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Wellbeing Lessons from my 8-Month Old Teacher

I am someone who works on enabling others on their well-being journeys full-time. Thanks to my team and extended communities, I am constantly exposed to multiple well-being perspectives and practices. However, I struggle to embody them always. I am only human, after all.


On the other hand, I see my 8-month-old daughter, D, consistently living in a state of well being. She constantly serves me a reminder that well-being is innate to our being. I wanted to share five well-being lessons she reminds me of daily.


Live in the moment.

I notice that D is just fully present in the here and now. She is focused on the toy or our body movements when she is playing with me. When she is hungry, she is focused on food. Her mind is always connected to her physical world and her senses. To have such a presence offers the opportunity to always live in flow.


See your world with fresh eyes

I constantly observe D marveling at the mundane. This openness and curiosity are an extension of her presence. She sees things for what they are without attaching meaning to them. Her ability to absorb and soak in much more from every waking moment is stupendous — no wonder she learns quickly and keeps hitting new tiny milestones every week.


Make many mistakes.

An essential factor contributing to her learning is her willingness to make mistakes without feeling shame or guilt. For instance, she falls at least 20–30 times a day in an attempt to stand. If she were afraid to make mistakes, she would not know the joys of walking, running or dancing! She reminds me it is human to make mistakes and that they are essential for learning. She lives with self-compassion.


Live all your emotions wholeheartedly.

D engages with every emotion wholeheartedly. If she is in pain, she cries. If she is happy, she laughs. If she is curious, she explores. There are no filters. I have never seen D attempt to avoid, suppress or escape an emotion she is feeling. The best part is she doesn’t hold on to any emotions longer than they are alive in her. There is a gentle cycle of letting go and letting come, which is terrific to witness. Acknowledging and accepting our emotions without guilt or shame is necessary to be happy.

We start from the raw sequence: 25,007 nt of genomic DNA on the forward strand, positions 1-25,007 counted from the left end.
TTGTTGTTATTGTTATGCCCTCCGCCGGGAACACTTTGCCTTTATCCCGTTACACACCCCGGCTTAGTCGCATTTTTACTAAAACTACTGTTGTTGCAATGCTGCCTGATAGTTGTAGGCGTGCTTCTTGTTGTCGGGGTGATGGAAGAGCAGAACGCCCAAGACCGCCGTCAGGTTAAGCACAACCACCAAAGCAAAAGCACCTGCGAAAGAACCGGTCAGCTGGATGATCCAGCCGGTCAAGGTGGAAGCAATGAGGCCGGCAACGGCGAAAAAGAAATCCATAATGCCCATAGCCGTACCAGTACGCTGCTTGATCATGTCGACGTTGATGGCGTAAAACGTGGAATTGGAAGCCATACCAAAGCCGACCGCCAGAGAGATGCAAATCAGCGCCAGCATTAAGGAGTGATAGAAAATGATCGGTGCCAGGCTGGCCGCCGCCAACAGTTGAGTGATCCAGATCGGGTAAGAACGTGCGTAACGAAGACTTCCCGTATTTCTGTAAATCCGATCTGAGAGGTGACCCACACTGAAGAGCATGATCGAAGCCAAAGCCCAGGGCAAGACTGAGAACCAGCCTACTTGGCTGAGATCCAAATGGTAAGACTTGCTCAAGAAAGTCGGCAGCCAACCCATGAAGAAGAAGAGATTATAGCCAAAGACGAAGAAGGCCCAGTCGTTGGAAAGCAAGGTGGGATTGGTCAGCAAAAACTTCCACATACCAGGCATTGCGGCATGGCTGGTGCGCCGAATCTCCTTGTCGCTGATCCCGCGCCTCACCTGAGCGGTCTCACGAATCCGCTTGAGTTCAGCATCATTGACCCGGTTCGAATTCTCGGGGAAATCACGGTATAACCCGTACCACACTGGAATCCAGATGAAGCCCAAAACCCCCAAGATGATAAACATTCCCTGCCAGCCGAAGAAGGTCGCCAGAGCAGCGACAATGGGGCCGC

Trust and lean on others.

Never have I found D to feel afraid to reach out for help. She demands the assistance she needs from her ecosystem of support. She reminds me we were always meant to live inter-dependently in communities of belonging and support. It is the only way we thrive and flourish. Self-reliance or personal independence is a modern myth feeding isolation and separation.


Listen to your body and rest when you need it.

D takes her naps whenever she needs them, wherever she is. She unabashedly creates space for them. She reminds me that we were not meant to be productive, 24x7, 12 months a year. It is not only okay but necessary to create space for rest and recovery.


Seeing her, I have realised how much our conditioning and contexts distort our ways of seeing ourselves, others and our world. Instead of making youth and children like us through our education and work institutions, we must find ways of becoming children again, at least in our minds and hearts. That might lead us back to the sense of well-being we are born with!


As a parent, this realisation has liberated me in many ways. She embodies the secrets of a good life even though she doesn’t cognitively know them yet. My role requires me to nurture what is innate to her by offering a safe and supportive environment.


What have you learned from a child? Do share in the comments section below (scroll right down).


This article was originally published on Kapil's Medium Blog.

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1 Comment


ruchi.viridus
ruchi.viridus
Sep 02, 2022

Dear Kapil, So well articulated. We really do need to learn from our children and not mould them in our image. Thoroughly enjoyed reading your musings.

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